Clofarabine injection is used to treat acute lymphoblastic leukemia (ALL; a type of cancer of the white blood cells) in children and young adults 1 to 21 years old who have already received at least two other treatments. Clofarabine is in a class of medications called purine nucleoside antimetabolites. It works by killing existing cancer cells and limiting the development of new cancer cells.
Side Effects Of Clofarabine Injection
Clofarabine may cause side effects. Tell your doctor if any of these symptoms are severe or do not go away:
- stomach pain
- loss of appetite
- weight loss
- swelling of the inside of the mouth and nose
- painful white patches in the mouth
- pain in the back, joints, arms, or legs
- dry, itchy, or irritated skin
Some side effects of clofarabine injection can be serious. If you experience any of these symptoms, call your doctor immediately:
- fast heartbeat
- fast breathing
- shortness of breath
- decreased urination
- sore throat, cough, fever, chills, and other signs of infection
- pale skin
- excessive tiredness
- unusual bruising or bleeding
- bleeding gums
- blood in urine
- small red or purple spots under the skin
- yellowing of the skin or eyes
- red, warm, swollen, tender skin
- uncontrollable shaking of a part of the body
Clofarabine may cause other side effects. Call your doctor if you have any unusual problems while using this medication.
Warnings & Precautions
Before using clofarabine injection:
- tell your doctor and pharmacist if you are allergic to clofarabine or any other medications.
- tell your doctor and pharmacist what prescription and nonprescription medications, vitamins, nutritional supplements, and herbal products you are taking or plan to take. Be sure to mention medications for high blood pressure and heart disease. Your doctor may need to change the doses of your medications or monitor you carefully for side effects.
- tell your doctor if you have or have ever had kidney or liver disease.
- tell your doctor if you are pregnant or plan to become pregnant. Clofarabine may harm the fetus. You should use birth control to prevent pregnancy during your treatment with clofarabine. Talk to your doctor about the types of birth control that will work for you. If you become pregnant while using clofarabine injection, call your doctor.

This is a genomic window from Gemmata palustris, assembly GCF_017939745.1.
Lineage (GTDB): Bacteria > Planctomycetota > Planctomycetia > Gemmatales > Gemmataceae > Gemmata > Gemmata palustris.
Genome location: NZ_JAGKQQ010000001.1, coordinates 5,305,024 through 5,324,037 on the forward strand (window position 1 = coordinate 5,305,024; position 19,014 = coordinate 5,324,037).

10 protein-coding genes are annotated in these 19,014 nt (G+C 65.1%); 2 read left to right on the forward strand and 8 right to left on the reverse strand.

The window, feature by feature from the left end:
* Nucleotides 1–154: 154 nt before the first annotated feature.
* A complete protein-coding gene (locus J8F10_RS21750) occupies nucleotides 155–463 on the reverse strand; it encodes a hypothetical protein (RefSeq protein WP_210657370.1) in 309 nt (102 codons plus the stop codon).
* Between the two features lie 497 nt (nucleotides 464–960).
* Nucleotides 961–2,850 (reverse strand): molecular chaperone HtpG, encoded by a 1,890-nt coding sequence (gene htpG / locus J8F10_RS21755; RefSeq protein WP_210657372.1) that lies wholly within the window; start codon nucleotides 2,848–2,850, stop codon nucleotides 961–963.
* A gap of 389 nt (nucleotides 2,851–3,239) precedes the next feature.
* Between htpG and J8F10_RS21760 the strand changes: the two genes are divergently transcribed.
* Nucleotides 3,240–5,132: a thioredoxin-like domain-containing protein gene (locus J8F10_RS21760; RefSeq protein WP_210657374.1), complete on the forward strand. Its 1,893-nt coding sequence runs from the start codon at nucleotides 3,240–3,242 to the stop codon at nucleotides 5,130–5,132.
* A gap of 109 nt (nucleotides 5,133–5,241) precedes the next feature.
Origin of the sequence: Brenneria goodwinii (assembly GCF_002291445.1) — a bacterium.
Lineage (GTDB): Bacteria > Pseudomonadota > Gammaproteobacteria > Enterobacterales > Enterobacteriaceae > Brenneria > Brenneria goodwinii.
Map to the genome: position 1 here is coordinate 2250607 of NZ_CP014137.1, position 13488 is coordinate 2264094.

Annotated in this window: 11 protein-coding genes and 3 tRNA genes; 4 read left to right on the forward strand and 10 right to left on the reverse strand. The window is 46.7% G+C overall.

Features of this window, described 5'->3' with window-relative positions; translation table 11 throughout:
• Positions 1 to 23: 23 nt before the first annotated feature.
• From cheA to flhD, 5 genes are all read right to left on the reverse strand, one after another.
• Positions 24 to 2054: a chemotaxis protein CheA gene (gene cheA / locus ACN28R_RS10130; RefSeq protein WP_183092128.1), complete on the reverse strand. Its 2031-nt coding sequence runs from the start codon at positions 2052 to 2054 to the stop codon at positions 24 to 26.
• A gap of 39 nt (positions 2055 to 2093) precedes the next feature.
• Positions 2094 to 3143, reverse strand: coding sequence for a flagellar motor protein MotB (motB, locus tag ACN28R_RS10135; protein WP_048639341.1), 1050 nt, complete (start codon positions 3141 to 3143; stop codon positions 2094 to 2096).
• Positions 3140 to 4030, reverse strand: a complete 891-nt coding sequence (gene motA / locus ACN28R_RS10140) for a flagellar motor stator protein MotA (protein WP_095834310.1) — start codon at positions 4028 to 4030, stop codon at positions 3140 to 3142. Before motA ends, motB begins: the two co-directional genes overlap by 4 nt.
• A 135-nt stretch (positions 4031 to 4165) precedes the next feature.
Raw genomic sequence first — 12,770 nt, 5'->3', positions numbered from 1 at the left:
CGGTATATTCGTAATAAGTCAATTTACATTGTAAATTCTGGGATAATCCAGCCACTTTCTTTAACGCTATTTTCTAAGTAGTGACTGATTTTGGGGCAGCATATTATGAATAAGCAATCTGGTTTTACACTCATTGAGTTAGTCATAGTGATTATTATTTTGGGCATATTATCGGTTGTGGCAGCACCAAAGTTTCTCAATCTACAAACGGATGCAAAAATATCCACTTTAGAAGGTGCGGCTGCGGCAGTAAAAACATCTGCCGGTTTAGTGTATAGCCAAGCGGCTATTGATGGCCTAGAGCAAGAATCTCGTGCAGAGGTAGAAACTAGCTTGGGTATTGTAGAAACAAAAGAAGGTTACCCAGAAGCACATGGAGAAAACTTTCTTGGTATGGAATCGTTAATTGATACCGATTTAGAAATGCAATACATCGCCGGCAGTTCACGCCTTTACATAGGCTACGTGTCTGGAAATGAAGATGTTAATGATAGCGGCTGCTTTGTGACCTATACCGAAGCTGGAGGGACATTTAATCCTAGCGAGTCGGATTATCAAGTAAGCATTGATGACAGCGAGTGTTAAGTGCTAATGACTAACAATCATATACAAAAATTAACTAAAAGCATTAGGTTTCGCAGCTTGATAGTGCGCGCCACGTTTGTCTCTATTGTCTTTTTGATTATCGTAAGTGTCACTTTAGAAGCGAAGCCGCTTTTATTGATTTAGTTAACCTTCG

- tell your doctor if you are breast-feeding. You should not breastfeed during your treatment with clofarabine.
- if you are having surgery, including dental surgery, tell the doctor or dentist that you are receiving clofarabine.
- you should know that clofarabine may cause a skin condition called hand-foot syndrome. If you develop this condition, you may experience tingling of the hands and feet, and then reddening dryness, and flaking of the skin on the hands and feet. If this happens, ask your doctor to recommend a lotion that you can apply to these areas. You will need to apply the lotion lightly and avoid rubbing the areas forcefully. Your doctor may also prescribe medication to relieve these symptoms.
Clofarabine Injection Dosage
Clofarabine comes as a solution to be injected into a vein. Clofarabine is administered by a doctor or nurse. It is usually given once a day for 5 days in a row. This dosing cycle may be repeated once every 2 to 6 weeks, depending on your response to the medication.
It will take at least 2 hours for you to receive each dose of clofarabine. Tell your doctor or other healthcare providers right away if you feel anxious or restless while you are receiving the medication.
Keep all appointments with your doctor and the laboratory. Your doctor will order certain lab tests to check your body’s response to clofarabine injection.
It is important for you to keep a written list of all of the prescription and nonprescription (over-the-counter) medicines you are taking, as well as any products such as vitamins, minerals, or other dietary supplements. You should bring this list with you each time you visit a doctor or if you are admitted to a hospital. It is also important information to carry with you in case of emergencies.
All information has been provided courtesy of MedLinePlus from the National Library of Medicine and from the FDA.